Circulating IP-10 levels are increased in T1DM patients (14,23,24). IP-10 could also be relevant to diabetic nephropathy, since neutralizing antibodies to IP-10 significantly decreased number of infiltrating T-cells in tubulointerstitium and improved renal function (19). Also, levels of IP-10 have been reported to be significantly increased in vitreous samples from patients with proliferative diabetic retinopathy (21) and since it is angiostatic, this possibly denotes proliferative diabetic retinopathy involution since most of these patients had undergone laser photocoagulation (22). In this study, we confirm increased circulating levels as well as monocytic levels of IP-10 in T1DM with and without microvascular complications compared to controls. Furthermore, incubation of human monocytes with 15mM glucose results in a 5-fold induction of IP-10 release. Previously, Shanmugam et al (23) have shown increased IP-10 mRNA in T1DM (N=4) and the induction by RAGE ligands such as S100 B was via increased mRNA stability and not at the transcriptional level. Thus, the increase in IP-10 from monocytes could be via NF-κB (present report) or interaction of AGEs with RAGE resulting in increased mRNA (secreted IP-10 was not reported in that study) (23).

NF-κB activation has been implicated in the pathogenesis of atherosclerosis (25). Furthermore, we and others have shown increased NF-κB activation under HG conditions and in patients with T1DM and T2DM (3,4, 15, 17). The presence of NF-κB binding sites has been found in the 5' regulatory regions of gene promoters such as MCP-1 and IP-10 (10). In cultured rat VSMC, atorvastatin has been shown to inhibit mRNA expression of chemokines MCP-1 and IP-10, correlating with the normalization of NF-κB activity (26). Previously, under HG, monocytes have been shown to secrete increased levels of IL-8 via upregulation of NF κB (27). In this study, we demonstrate that NF-κB is pivotal in HG-induced IP-10 release since downregulation of NF-κB activity results in abrogation of HG-induced IP-10 release.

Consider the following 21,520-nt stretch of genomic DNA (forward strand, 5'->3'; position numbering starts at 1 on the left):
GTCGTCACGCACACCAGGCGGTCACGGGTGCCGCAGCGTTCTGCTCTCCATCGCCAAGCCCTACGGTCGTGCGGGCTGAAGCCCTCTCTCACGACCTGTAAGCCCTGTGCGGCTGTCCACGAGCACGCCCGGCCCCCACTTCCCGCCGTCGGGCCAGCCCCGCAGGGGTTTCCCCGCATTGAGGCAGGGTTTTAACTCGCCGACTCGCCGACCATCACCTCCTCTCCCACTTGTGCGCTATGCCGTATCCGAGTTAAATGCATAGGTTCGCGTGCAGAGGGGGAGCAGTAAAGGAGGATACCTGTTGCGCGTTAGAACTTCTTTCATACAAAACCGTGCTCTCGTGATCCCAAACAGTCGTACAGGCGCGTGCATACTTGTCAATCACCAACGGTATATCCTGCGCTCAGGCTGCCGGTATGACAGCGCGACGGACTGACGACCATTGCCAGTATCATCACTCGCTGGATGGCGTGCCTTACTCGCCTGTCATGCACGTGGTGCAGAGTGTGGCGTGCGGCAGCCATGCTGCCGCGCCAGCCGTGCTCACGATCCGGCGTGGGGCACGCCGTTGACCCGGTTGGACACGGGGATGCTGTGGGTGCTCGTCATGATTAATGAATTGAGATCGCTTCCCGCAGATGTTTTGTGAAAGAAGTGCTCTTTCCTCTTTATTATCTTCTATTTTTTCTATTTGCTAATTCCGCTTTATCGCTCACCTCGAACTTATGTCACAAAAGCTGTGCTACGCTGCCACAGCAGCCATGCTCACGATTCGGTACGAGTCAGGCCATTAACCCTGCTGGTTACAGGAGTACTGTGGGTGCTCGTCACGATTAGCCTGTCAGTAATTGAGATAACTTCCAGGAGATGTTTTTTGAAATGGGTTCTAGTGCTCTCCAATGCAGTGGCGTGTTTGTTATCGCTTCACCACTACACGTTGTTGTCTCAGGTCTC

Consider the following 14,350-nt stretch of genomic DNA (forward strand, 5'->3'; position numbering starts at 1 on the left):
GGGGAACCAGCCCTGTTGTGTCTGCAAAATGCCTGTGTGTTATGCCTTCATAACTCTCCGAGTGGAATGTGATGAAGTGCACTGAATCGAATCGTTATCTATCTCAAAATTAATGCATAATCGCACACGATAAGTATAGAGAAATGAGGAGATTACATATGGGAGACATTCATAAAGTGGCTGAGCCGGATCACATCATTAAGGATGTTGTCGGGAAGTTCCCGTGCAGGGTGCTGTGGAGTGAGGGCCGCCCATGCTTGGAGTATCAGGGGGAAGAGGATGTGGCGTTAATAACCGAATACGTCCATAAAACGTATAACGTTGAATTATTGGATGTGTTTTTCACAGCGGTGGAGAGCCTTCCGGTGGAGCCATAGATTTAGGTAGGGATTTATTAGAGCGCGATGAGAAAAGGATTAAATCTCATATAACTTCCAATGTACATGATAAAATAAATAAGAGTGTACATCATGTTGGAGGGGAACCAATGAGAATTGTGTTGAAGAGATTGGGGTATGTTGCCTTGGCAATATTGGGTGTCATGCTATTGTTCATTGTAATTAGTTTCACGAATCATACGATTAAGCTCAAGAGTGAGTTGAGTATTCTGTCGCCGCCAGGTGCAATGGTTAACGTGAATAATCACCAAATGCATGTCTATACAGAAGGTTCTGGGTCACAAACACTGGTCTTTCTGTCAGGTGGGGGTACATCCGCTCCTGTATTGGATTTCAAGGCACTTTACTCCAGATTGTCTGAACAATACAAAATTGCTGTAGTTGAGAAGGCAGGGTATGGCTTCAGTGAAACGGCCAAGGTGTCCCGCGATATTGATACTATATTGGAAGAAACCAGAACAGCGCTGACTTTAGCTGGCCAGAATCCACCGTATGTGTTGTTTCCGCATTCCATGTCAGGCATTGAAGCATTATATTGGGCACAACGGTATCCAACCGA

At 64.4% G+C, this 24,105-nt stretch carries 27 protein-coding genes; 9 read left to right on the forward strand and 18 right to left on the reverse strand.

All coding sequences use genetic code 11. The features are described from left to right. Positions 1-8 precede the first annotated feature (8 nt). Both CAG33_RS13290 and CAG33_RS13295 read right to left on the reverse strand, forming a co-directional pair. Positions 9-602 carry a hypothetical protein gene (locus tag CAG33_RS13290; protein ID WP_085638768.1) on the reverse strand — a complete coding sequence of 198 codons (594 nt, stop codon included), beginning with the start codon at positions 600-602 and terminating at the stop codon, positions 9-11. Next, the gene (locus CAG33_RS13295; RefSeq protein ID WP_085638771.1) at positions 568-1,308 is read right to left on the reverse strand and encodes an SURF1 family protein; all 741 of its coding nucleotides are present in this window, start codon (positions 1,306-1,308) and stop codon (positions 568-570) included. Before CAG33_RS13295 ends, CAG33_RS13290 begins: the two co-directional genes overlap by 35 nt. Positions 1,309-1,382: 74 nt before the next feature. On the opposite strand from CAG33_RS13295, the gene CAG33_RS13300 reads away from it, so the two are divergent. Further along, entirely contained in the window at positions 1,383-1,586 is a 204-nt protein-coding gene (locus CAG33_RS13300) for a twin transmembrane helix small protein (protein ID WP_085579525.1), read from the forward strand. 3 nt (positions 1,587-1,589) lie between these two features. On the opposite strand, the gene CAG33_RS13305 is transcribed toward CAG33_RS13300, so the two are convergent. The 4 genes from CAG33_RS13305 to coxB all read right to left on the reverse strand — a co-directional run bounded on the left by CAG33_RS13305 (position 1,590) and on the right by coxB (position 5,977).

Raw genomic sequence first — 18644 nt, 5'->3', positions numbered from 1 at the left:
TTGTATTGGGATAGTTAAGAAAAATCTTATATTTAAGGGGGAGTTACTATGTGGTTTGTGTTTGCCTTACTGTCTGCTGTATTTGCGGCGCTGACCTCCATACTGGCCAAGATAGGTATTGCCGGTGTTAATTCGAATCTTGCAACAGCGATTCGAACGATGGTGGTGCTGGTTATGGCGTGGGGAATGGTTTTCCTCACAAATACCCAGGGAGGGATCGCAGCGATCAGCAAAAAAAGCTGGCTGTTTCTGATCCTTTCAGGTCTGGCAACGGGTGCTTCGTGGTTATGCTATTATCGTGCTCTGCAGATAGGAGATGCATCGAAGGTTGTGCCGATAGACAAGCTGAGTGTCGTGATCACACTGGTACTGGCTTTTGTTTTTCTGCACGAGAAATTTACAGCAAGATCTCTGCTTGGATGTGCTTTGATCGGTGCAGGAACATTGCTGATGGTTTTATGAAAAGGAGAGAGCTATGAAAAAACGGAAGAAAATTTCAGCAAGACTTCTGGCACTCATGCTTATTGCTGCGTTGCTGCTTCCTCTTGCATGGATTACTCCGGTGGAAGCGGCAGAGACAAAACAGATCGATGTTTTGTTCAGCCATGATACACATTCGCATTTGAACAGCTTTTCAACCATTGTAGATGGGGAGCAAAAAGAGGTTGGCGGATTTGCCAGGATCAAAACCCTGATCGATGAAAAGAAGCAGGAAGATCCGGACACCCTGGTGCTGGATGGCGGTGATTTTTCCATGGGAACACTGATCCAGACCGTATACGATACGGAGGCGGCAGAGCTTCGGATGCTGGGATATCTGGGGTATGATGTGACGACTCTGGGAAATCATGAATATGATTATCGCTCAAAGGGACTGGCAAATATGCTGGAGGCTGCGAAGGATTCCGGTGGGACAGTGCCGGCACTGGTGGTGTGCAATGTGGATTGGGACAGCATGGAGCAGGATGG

TLR2 and 4 expression are upregulated in atherosclerotic plaque macrophages and in animal models of atherosclerosis (28,29). TLR 4 binds to the lipopolysaccharide (LPS; endotoxin) of the outer membrane of Gram negative bacteria. TLR2 recognizes and signals bacterial lipoproteins, peptidoglycans and lipoteichoic acid from Gram positive bacterial cell walls. Total genetic deficiency of TLR4 is associated with reduction in lesion size, lipid content, and macrophage infiltration in hypercholesterolemic apoE−/− mice (29). Also, TLR2/LDLR−/−, and in a recent paper, TLR2 /Apo E−/− mice are protected from the development of atherosclerosis (29). Furthermore, 2 groups have demonstrated that deficiency of MyD88 (myeloid differentiation factor 88), one of the downstream TLR intracellular signaling molecules results in reduction in plaque size, lipid content, expression of proinflammatory genes, and systemic expression of proinflammatory cytokines and chemokines (29). Furthermore, Mohammad et al (30) recently showed increased TLR2 and TLR4 expression in Type 1 diabetic NOD mice and this correlated with increased NF-κB activation in response to the TLR 4 ligand, LPS, resulting in increased pro-inflammatory cytokines (30). We have also recently demonstrated increased TLR2 and TLR 4 activation in diabetes and in HG (15). Insulin infusion suppresses several TLRs (31). Furthermore, HG appears to induce TLR activation via upregulation of NF-κB (17). Also, human, but not murine macrophages substantially upregulate IP-10 expression in response to TLR4-mediated stimuli such as LPS. Also, IFN-gamma has been shown to augment LPS induced IP-10 through up-regulation of TLR-4, and the signal pathways of NF-κB /ERK1. In the present study, we describe increased production of IP-10 by human monocytes exposed to hyperglycemia, and demonstrates that this activation requires TLR2 and TLR 4 upregulation and appears to be mediated via NF-κB activation, since blockade of either TLR 2 or TLR 4 or in combination decreased HG-induced IP-10 release Since blocking both TLR 2 and TLR4 was not additive, it suggests that they both activate IP-10 via a common downstream pathway, possibly NFKb.

In conclusion, we demonstrate increased circulating and monocytic levels of IP-10 in T1DM and implicate an important role of TLR 2 and TLR 4 pathway in augmenting IP-10 release under HG via activation of NF-κB.


NIH K24AT00596, JDF (IJ); NIH DK 69801 (SD)